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I have the variable assignment in order to return the assigned value and compare that to an empty string, directly in the while loop.

Here is how I'm doing it in PHP:

while((name = raw_input("Name: ")) != ''):

What I'm trying to do is identical to this in functionality:

names = []
    name = raw_input("Name: ")
    if (name == ''):

Is there any way to do this in Python?

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5 Answers 5

up vote 11 down vote accepted
from functools import partial

for name in iter(partial(raw_input, 'Name:'), ''):

or if you want a list:

>>> names = list(iter(partial(raw_input, 'Name: '), ''))
Name: nosklo
Name: Andreas
Name: Aaron
Name: Phil
>>> names
['nosklo', 'Andreas', 'Aaron', 'Phil']
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+1 for better solution for wrapping an existing method. –  Aaron Digulla Feb 13 '09 at 8:55

You can wrap raw_input() to turn it into a generator:

def wrapper(s):
    while True:
        result = raw_input(s)
        if result = '': break
        yield result

names = wrapper('Name:')

which means we're back to square one but with more complex code. So if you need to wrap an existing method, you need to use nosklo's approach.

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+1: Beat me by seconds. Please add the definition of "raw_input as generator" to your answer, though. –  S.Lott Feb 12 '09 at 16:50
Cool thanks! First time using stack overflow btw, never knew it was this awesome, a perfect answer within minutes :) –  Andreas Karlsson Feb 12 '09 at 16:53
Can you detail how to "turn raw_input into a generator" in a very pythonic way? –  physicsmichael Feb 12 '09 at 19:45
do you turn it to a generator or use it as a generator? btw nice answer, didn't you know raw_input can be used that way :) –  hasen Feb 12 '09 at 20:22
This solution will assign a list of characters in the first response to names. It's incorrect. –  recursive Feb 13 '09 at 4:02

No, sorry. It's a FAQ, explained well here:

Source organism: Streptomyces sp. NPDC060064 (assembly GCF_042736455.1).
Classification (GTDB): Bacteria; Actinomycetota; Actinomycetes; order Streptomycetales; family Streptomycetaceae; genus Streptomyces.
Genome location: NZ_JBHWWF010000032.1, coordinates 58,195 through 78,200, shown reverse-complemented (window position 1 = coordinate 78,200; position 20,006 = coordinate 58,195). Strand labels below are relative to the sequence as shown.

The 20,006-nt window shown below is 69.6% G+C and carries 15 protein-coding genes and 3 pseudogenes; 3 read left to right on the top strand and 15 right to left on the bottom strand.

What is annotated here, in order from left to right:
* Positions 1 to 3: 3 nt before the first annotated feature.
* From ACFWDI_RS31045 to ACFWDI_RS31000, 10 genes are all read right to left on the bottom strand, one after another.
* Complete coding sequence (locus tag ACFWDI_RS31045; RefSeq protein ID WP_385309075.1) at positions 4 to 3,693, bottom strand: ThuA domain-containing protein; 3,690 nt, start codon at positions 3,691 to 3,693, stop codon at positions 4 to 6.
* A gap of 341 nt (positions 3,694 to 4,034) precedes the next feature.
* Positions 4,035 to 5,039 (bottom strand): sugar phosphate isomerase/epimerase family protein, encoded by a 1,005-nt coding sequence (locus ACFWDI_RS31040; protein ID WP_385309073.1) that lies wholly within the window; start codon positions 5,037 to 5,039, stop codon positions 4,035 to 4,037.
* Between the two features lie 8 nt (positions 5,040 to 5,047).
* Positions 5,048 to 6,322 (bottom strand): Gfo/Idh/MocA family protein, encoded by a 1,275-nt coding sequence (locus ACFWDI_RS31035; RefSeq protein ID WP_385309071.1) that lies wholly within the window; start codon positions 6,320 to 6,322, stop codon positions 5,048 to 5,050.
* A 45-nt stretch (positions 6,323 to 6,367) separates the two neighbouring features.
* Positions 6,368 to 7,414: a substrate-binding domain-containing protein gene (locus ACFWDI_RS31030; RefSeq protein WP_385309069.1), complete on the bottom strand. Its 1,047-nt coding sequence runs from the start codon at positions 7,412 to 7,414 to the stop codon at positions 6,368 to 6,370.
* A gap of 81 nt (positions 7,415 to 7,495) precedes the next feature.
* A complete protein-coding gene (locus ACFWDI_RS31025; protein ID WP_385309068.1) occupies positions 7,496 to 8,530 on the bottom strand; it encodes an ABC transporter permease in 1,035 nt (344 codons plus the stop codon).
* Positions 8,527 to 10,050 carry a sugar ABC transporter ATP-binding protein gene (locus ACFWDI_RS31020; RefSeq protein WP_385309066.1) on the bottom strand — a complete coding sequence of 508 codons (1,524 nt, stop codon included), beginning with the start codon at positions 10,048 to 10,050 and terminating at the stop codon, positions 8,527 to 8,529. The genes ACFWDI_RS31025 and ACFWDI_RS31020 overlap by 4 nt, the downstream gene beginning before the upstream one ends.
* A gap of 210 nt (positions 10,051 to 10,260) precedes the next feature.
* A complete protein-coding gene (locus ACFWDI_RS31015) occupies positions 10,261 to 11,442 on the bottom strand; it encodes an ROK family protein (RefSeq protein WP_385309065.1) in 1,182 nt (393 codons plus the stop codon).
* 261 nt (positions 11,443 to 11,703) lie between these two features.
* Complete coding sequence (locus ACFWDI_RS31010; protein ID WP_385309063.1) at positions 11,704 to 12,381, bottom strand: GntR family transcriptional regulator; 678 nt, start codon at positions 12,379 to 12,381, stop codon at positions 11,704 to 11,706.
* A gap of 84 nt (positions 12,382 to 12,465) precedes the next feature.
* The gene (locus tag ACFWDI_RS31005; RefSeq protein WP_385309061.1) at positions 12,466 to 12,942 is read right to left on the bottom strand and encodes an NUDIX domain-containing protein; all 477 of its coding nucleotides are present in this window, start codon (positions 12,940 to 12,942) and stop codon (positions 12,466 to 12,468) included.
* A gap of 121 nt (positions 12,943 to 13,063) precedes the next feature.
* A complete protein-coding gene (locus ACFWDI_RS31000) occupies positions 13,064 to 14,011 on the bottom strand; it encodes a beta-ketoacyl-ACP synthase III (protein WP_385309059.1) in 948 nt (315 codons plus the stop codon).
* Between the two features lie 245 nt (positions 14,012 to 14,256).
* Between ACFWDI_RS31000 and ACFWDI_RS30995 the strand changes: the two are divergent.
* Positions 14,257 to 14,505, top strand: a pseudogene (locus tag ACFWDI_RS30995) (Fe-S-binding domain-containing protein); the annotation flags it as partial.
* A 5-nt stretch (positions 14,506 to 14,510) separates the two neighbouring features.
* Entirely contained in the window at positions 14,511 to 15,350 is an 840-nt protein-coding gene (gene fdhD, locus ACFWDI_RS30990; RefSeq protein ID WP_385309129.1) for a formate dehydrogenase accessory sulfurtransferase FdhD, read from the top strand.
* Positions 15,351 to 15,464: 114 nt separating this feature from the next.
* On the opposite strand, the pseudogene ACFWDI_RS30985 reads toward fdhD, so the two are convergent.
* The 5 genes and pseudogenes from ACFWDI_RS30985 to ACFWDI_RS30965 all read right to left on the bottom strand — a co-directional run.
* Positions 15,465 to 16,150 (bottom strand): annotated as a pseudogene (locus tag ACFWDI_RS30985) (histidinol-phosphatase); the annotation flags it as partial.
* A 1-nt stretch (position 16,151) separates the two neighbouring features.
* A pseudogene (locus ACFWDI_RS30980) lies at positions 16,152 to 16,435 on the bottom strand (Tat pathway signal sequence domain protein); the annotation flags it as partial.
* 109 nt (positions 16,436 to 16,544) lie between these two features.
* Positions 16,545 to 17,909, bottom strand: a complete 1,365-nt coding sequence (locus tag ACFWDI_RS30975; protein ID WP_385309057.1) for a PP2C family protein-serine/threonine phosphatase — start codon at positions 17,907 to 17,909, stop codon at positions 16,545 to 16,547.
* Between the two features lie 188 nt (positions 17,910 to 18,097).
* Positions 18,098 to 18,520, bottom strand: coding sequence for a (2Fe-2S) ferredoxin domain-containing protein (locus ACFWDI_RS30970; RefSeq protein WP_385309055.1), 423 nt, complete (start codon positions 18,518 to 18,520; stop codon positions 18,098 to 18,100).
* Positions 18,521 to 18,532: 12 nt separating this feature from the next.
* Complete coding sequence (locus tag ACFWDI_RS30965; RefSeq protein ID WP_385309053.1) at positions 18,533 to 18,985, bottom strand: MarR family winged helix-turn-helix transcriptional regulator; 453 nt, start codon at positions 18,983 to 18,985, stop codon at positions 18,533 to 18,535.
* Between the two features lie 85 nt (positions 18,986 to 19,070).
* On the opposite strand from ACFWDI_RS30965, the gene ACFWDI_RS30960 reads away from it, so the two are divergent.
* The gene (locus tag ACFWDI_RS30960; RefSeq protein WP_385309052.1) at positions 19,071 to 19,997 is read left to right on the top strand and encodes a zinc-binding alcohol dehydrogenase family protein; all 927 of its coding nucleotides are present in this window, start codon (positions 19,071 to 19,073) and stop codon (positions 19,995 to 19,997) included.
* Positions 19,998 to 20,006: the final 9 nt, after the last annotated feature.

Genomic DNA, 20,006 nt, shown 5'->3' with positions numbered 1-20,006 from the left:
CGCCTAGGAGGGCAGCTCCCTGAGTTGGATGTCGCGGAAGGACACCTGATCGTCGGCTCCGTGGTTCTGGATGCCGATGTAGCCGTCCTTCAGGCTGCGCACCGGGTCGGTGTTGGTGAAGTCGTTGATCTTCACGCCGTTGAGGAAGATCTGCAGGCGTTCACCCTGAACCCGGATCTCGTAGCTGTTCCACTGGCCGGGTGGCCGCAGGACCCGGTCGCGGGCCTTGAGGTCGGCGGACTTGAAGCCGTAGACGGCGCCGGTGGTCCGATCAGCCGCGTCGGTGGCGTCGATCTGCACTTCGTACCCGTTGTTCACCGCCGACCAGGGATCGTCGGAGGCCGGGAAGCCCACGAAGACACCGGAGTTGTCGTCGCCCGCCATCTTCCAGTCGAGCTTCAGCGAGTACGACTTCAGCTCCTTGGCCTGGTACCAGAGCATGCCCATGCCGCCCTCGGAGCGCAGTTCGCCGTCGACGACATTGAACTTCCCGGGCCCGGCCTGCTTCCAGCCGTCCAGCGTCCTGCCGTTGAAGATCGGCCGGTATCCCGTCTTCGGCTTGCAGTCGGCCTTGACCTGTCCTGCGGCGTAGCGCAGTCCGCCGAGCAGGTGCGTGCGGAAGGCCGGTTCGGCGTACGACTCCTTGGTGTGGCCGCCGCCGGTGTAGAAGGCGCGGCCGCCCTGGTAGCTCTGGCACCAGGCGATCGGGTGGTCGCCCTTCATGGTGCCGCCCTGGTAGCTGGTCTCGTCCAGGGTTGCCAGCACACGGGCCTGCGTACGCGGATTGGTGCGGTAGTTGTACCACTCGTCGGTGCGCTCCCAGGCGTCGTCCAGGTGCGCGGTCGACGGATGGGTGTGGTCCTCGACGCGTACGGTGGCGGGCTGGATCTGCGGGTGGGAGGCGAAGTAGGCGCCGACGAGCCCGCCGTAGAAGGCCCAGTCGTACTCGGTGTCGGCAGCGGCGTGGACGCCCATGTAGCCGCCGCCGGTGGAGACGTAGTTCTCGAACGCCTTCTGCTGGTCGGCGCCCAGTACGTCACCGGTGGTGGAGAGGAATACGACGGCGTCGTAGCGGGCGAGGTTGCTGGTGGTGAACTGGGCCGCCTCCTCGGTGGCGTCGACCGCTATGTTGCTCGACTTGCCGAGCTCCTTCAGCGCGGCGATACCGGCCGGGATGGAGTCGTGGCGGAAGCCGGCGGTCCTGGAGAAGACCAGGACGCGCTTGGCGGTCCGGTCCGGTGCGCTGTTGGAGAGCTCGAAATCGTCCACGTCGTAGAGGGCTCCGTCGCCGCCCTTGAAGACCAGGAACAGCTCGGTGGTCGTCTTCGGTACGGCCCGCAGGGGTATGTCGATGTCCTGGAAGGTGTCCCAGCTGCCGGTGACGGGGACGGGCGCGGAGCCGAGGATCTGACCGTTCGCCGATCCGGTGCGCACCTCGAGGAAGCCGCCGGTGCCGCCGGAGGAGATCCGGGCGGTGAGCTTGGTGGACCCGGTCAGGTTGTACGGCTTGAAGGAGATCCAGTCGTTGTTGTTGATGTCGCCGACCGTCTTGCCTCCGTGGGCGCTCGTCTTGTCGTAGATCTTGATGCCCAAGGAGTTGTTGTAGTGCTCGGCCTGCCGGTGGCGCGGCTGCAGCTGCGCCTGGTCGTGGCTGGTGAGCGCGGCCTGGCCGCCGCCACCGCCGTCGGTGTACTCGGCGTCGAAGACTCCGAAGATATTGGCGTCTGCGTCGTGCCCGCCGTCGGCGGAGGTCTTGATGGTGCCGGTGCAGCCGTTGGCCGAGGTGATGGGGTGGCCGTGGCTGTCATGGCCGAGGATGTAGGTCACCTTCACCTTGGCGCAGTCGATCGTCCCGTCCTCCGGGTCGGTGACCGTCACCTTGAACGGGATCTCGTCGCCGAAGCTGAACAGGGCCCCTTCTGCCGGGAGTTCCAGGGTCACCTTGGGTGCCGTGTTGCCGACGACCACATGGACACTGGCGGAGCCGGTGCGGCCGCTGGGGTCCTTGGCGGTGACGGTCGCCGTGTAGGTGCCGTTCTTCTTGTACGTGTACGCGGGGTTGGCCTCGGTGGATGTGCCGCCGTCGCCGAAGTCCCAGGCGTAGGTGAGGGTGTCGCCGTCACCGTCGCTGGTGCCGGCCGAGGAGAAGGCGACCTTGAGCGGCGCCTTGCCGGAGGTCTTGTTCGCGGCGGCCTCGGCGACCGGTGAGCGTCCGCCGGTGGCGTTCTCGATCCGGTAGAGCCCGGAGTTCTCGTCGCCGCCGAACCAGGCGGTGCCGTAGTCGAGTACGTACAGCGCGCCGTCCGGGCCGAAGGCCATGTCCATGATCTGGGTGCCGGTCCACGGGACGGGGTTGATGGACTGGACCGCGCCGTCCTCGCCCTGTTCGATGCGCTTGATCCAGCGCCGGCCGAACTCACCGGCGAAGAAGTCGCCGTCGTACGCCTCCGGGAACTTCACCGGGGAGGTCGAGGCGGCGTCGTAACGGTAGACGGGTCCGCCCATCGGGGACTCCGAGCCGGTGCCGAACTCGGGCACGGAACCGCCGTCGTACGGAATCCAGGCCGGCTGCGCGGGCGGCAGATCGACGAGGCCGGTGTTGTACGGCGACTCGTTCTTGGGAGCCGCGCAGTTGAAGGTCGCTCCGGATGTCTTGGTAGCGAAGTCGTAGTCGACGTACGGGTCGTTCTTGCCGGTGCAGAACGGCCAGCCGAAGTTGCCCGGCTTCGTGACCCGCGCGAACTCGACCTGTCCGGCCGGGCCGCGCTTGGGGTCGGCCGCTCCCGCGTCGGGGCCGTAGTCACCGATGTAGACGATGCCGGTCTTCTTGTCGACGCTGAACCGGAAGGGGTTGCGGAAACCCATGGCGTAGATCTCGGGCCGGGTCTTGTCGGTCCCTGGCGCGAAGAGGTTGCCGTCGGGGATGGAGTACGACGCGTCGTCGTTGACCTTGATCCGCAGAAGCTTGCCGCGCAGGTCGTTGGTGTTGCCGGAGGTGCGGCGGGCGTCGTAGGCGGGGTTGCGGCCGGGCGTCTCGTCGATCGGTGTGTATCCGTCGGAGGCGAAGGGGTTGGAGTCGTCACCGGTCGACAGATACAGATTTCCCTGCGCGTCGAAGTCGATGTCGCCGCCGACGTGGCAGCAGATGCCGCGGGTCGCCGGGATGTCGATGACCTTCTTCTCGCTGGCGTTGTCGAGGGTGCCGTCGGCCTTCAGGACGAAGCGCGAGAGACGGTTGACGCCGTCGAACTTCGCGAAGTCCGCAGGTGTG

In Pydocs, and Fredrik Lundh's blog.

The reason for not allowing assignment in Python expressions is a common, hard-to-find bug in those other languages.

Many alternatives have been proposed. Most are hacks that save some typing but use arbitrary or cryptic syntax or keywords, and fail the simple criterion for language change proposals: it should intuitively suggest the proper meaning to a human reader who has not yet been introduced to the construct.

An interesting phenomenon is that most experienced Python programmers recognize the while True idiom and don’t seem to be missing the assignment in expression construct much; it’s only newcomers who express a strong desire to add this to the language.

There’s an alternative way of spelling this that seems attractive:

line = f.readline() while line:
    ... # do something with line...
    line = f.readline()
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this link appears to be broken –  Mark Heath Nov 8 '10 at 16:37
Added update link. Thanks! –  Philip Reynolds Nov 9 '10 at 14:34
The link is dead. –  Makkes Sep 27 '12 at 7:56
@Makkes updated the links –  bool.dev Oct 9 '12 at 14:14
names = []
for name in iter(lambda: raw_input("Name: "), ''):
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I'm only 7 years late, but there's another solution. It's not the best solution I can think of, but it highlights an interesting use of the StopIteration exception. You can do a similar loop for chunk reading files/sockets and handle Timeouts and whatnot nicely.

    while True:
        f = raw_input()
        if not f:
            raise StopIteration
except StopIteration:

print names
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